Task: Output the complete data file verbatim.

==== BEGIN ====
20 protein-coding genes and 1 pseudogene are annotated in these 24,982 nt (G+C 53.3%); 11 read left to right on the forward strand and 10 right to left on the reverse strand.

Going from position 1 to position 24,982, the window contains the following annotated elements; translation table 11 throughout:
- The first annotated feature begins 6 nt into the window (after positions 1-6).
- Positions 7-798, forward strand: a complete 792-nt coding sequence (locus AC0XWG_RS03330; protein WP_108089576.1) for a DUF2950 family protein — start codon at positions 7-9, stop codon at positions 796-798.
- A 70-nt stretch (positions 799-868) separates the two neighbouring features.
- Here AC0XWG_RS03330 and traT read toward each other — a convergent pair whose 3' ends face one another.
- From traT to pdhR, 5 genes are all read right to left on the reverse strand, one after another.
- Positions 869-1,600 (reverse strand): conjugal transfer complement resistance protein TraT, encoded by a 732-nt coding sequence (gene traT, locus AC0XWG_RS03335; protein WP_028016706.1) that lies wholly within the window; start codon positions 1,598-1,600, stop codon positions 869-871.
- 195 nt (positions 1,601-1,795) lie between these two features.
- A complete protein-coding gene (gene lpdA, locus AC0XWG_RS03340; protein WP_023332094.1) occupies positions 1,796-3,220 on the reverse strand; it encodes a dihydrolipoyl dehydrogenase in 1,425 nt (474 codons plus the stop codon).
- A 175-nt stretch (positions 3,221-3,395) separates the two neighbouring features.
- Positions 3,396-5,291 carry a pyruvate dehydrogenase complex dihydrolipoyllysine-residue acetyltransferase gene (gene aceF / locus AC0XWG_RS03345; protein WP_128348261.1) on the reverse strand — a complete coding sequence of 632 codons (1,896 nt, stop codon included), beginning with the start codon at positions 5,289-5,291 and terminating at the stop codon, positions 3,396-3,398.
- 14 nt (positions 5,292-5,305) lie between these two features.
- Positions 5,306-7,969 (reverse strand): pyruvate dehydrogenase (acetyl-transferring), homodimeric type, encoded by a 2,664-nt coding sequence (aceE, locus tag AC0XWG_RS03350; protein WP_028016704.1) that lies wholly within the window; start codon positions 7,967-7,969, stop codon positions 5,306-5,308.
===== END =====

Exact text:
20 protein-coding genes and 1 pseudogene are annotated in these 24,982 nt (G+C 53.3%); 11 read left to right on the forward strand and 10 right to left on the reverse strand.

Going from position 1 to position 24,982, the window contains the following annotated elements; translation table 11 throughout:
- The first annotated feature begins 6 nt into the window (after positions 1-6).
- Positions 7-798, forward strand: a complete 792-nt coding sequence (locus AC0XWG_RS03330; protein WP_108089576.1) for a DUF2950 family protein — start codon at positions 7-9, stop codon at positions 796-798.
- A 70-nt stretch (positions 799-868) separates the two neighbouring features.
- Here AC0XWG_RS03330 and traT read toward each other — a convergent pair whose 3' ends face one another.
- From traT to pdhR, 5 genes are all read right to left on the reverse strand, one after another.
- Positions 869-1,600 (reverse strand): conjugal transfer complement resistance protein TraT, encoded by a 732-nt coding sequence (gene traT, locus AC0XWG_RS03335; protein WP_028016706.1) that lies wholly within the window; start codon positions 1,598-1,600, stop codon positions 869-871.
- 195 nt (positions 1,601-1,795) lie between these two features.
- A complete protein-coding gene (gene lpdA, locus AC0XWG_RS03340; protein WP_023332094.1) occupies positions 1,796-3,220 on the reverse strand; it encodes a dihydrolipoyl dehydrogenase in 1,425 nt (474 codons plus the stop codon).
- A 175-nt stretch (positions 3,221-3,395) separates the two neighbouring features.
- Positions 3,396-5,291 carry a pyruvate dehydrogenase complex dihydrolipoyllysine-residue acetyltransferase gene (gene aceF / locus AC0XWG_RS03345; protein WP_128348261.1) on the reverse strand — a complete coding sequence of 632 codons (1,896 nt, stop codon included), beginning with the start codon at positions 5,289-5,291 and terminating at the stop codon, positions 3,396-3,398.
- 14 nt (positions 5,292-5,305) lie between these two features.
- Positions 5,306-7,969 (reverse strand): pyruvate dehydrogenase (acetyl-transferring), homodimeric type, encoded by a 2,664-nt coding sequence (aceE, locus tag AC0XWG_RS03350; protein WP_028016704.1) that lies wholly within the window; start codon positions 7,967-7,969, stop codon positions 5,306-5,308.